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Five-figure settlement for woman after six-month delay in diagnosis of a wrist fracture

A woman has received compensation from her GP for a failure to arrange an in-person examination of her wrist injury, which led to a six-month delay in diagnosis of a fracture and meant she needed significant surgery. 

Posted on 15 December 2022

The woman, who we have called Ruth and who used to work as a yoga and stretching instructor, has had to have a complete change of career as a result of her injury and surgery. 
 
In February 2018, Ruth, aged 56, was cycling and was involved in a head-on collision with another cyclist who had emerged very quickly out of a side road. Ruth sustained injuries to her face and arm.
 
The following morning, Ruth was given a telephone appointment with a GP, in which she described the accident and pain in her wrist. The GP arranged for Ruth to undergo an X-ray of her wrist, but never carried out a physical examination of her arm or advised that this was necessary.
 
Ruth attended the radiology department at Homerton Hospital on the same day and had standard X-rays of her wrist. The radiographer did not find any fractures and Ruth was simply told to purchase an elastic support bandage.
 
Ruth’s right wrist continued to be extremely sore if she moved it, with no signs of improving. The persistent pain meant that she could not easily hold or grip anything. Two weeks after the collision, she attended her GP surgery again and was told that she needed to give the injury more time to heal. Her symptoms, however, continued.  
 
Around six months after the accident, in July 2018, Ruth automatically and without thinking about it, pushed herself up from the ground using both hands, which caused her excruciating pain. Following another GP appointment and at her own request, she was finally referred to see a consultant hand specialist.
 
An MRI scan arranged by the specialist hand surgeon showed that Ruth had suffered a scaphoid fracture and, since her accident in February, the fracture had progressed to “non-union”, meaning it had still not healed.
 
Because of the delay in treatment, Ruth’s fracture required significant surgery which involved a bone graft taken from her right hip. Ruth was advised that had the scaphoid fracture been caught early, it could have been treated conservatively with immobilisation in a cast and that would have likely meant she had a better outcome overall.
 
After Ruth instructed Leigh Day medical negligence solicitor Rebecca Ridgeon, the GP admitted that a telephone assessment of Ruth’s injury was insufficient and a face-to-face examination should have been arranged, either at the GP practice or by advising her to attend A&E. If the wrist had been examined, that would have meant special “scaphoid” X-rays were carried out back in February 2018, which would likely have identified the fracture and led to conservative treatment and to Ruth achieving a better outcome.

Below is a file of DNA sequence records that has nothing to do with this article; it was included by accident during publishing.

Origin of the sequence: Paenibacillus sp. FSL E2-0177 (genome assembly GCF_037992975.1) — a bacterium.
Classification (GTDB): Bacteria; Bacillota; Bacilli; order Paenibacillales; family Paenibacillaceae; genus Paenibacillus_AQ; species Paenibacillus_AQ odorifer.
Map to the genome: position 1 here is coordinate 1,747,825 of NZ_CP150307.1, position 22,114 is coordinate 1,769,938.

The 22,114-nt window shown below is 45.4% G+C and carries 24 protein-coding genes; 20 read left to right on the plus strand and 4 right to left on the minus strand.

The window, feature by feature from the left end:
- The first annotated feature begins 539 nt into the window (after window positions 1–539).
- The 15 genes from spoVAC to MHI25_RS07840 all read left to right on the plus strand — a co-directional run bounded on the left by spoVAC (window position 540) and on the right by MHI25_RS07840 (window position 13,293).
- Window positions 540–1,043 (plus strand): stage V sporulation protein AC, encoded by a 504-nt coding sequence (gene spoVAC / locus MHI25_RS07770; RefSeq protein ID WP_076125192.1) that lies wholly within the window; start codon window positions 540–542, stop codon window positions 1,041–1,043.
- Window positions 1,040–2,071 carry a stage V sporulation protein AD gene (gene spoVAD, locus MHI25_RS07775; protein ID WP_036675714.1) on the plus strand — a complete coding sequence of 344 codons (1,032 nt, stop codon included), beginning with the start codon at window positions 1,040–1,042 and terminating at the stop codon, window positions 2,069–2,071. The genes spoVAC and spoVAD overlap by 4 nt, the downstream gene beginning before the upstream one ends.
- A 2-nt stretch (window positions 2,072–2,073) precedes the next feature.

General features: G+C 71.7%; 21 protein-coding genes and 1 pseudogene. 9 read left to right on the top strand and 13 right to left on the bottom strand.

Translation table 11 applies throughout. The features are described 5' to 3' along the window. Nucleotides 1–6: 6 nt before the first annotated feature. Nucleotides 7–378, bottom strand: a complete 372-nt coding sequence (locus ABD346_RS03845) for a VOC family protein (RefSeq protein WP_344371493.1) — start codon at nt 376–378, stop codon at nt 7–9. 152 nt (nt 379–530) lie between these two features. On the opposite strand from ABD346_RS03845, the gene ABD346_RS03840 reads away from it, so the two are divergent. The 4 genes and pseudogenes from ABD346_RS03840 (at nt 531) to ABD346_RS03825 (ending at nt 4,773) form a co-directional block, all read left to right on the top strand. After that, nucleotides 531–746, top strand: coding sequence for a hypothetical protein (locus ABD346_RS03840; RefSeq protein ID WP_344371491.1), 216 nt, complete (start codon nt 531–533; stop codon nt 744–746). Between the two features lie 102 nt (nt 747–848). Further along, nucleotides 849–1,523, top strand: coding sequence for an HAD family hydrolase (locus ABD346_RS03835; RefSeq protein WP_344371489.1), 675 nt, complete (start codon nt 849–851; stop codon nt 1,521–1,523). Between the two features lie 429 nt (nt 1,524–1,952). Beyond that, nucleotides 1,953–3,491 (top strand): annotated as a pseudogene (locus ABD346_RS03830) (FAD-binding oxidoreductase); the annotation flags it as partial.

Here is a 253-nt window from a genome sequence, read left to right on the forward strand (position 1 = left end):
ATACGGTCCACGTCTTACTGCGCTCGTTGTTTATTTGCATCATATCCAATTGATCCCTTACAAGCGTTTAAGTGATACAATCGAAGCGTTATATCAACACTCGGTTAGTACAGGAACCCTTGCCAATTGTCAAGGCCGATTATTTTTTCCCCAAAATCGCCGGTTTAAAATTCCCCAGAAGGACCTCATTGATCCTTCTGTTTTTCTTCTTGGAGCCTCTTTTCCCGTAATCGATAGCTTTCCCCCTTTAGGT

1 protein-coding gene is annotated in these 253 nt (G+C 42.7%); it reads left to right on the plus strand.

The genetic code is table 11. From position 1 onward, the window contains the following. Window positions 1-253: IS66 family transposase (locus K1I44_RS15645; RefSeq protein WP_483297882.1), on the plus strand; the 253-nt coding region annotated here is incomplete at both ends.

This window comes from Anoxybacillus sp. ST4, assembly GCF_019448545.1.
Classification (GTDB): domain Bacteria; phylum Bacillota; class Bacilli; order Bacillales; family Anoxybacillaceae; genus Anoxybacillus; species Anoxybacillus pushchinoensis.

As a result of the negligence, Ruth’s previously active lifestyle has been affected significantly. Her business, which was dependent on her physical ability, involved delivering stretching workshops to individuals and groups. For several months following the operation, she continued to experience pain in her hip and wrist, which meant she walked with a limp. Whilst there has been some improvement to Ruth’s wrist over time, progress has been slow and there remains a possibility that she will develop post traumatic arthritis in the future. She has also had to pursue a career change as a result of her injuries.
 
The claim was settled for £90,000. The sum compensates Ruth for her pain and suffering, loss of earnings, past and future medical treatment and for the care and assistance she required as a result of the negligence.
 
Ruth said:
 
“Having been reassured by my GPs for six months that there was no damage to my wrist, just a matter of resting and giving it time, I was devastated when I finally saw a specialist who told me I had a fractured scaphoid. My life has changed because of this oversight. I can no longer use my wrist as before. Rebecca from Leigh Day has been constantly supportive and understanding throughout the ordeal of my case.”
 
Leigh Day medical negligence solicitor, Rebecca Ridgeon, said:
 
“Whilst GP appointments by telephone are of course appropriate in some circumstances, Ruth’s case clearly demonstrates that, for some traumatic injuries, patients need to be examined in person. The delayed diagnosis and treatment of Ruth’s fracture has resulted in permanent symptoms and affected her ability to express herself creatively and earn a living, so I am really pleased we have been able to achieve a settlement which properly compensates her for the huge impact which the negligence has had on her life.”

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Rebecca Ridgeon

Rebecca Ridgeon is an associate solicitor in the medical negligence department.

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